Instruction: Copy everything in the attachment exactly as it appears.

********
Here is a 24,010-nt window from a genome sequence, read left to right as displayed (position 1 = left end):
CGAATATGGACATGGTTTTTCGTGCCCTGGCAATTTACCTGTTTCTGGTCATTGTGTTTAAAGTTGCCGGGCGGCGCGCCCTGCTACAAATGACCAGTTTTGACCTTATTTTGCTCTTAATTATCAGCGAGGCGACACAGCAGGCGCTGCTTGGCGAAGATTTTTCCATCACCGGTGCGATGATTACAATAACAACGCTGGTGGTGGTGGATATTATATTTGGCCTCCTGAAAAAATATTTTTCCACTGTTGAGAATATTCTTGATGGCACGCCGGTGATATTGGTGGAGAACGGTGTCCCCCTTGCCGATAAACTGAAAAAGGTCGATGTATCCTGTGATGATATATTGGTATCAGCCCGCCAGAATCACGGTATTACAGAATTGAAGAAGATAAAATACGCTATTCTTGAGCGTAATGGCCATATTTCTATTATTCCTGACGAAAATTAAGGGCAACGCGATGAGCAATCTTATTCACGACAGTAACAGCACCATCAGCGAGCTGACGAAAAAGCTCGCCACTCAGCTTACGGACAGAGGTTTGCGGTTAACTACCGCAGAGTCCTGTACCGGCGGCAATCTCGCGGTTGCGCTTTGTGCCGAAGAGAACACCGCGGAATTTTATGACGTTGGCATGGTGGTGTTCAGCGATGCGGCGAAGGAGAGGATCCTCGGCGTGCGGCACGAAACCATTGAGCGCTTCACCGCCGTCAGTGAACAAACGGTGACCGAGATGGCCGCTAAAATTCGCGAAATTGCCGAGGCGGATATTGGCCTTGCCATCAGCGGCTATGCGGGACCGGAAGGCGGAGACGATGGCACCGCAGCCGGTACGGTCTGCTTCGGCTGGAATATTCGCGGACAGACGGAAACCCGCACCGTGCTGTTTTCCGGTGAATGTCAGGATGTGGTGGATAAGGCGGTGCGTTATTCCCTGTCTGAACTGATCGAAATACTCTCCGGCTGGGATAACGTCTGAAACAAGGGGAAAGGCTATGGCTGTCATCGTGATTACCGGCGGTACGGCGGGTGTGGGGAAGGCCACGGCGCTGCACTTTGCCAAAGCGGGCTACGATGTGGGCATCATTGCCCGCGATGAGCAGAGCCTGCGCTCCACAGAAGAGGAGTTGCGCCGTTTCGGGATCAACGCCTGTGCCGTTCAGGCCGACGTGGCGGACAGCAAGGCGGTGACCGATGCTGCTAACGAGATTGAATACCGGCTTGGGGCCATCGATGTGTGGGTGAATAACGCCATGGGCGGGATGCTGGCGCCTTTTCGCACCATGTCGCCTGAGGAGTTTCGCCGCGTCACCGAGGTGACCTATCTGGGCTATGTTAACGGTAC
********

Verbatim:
Here is a 24,010-nt window from a genome sequence, read left to right as displayed (position 1 = left end):
CGAATATGGACATGGTTTTTCGTGCCCTGGCAATTTACCTGTTTCTGGTCATTGTGTTTAAAGTTGCCGGGCGGCGCGCCCTGCTACAAATGACCAGTTTTGACCTTATTTTGCTCTTAATTATCAGCGAGGCGACACAGCAGGCGCTGCTTGGCGAAGATTTTTCCATCACCGGTGCGATGATTACAATAACAACGCTGGTGGTGGTGGATATTATATTTGGCCTCCTGAAAAAATATTTTTCCACTGTTGAGAATATTCTTGATGGCACGCCGGTGATATTGGTGGAGAACGGTGTCCCCCTTGCCGATAAACTGAAAAAGGTCGATGTATCCTGTGATGATATATTGGTATCAGCCCGCCAGAATCACGGTATTACAGAATTGAAGAAGATAAAATACGCTATTCTTGAGCGTAATGGCCATATTTCTATTATTCCTGACGAAAATTAAGGGCAACGCGATGAGCAATCTTATTCACGACAGTAACAGCACCATCAGCGAGCTGACGAAAAAGCTCGCCACTCAGCTTACGGACAGAGGTTTGCGGTTAACTACCGCAGAGTCCTGTACCGGCGGCAATCTCGCGGTTGCGCTTTGTGCCGAAGAGAACACCGCGGAATTTTATGACGTTGGCATGGTGGTGTTCAGCGATGCGGCGAAGGAGAGGATCCTCGGCGTGCGGCACGAAACCATTGAGCGCTTCACCGCCGTCAGTGAACAAACGGTGACCGAGATGGCCGCTAAAATTCGCGAAATTGCCGAGGCGGATATTGGCCTTGCCATCAGCGGCTATGCGGGACCGGAAGGCGGAGACGATGGCACCGCAGCCGGTACGGTCTGCTTCGGCTGGAATATTCGCGGACAGACGGAAACCCGCACCGTGCTGTTTTCCGGTGAATGTCAGGATGTGGTGGATAAGGCGGTGCGTTATTCCCTGTCTGAACTGATCGAAATACTCTCCGGCTGGGATAACGTCTGAAACAAGGGGAAAGGCTATGGCTGTCATCGTGATTACCGGCGGTACGGCGGGTGTGGGGAAGGCCACGGCGCTGCACTTTGCCAAAGCGGGCTACGATGTGGGCATCATTGCCCGCGATGAGCAGAGCCTGCGCTCCACAGAAGAGGAGTTGCGCCGTTTCGGGATCAACGCCTGTGCCGTTCAGGCCGACGTGGCGGACAGCAAGGCGGTGACCGATGCTGCTAACGAGATTGAATACCGGCTTGGGGCCATCGATGTGTGGGTGAATAACGCCATGGGCGGGATGCTGGCGCCTTTTCGCACCATGTCGCCTGAGGAGTTTCGCCGCGTCACCGAGGTGACCTATCTGGGCTATGTTAACGGTAC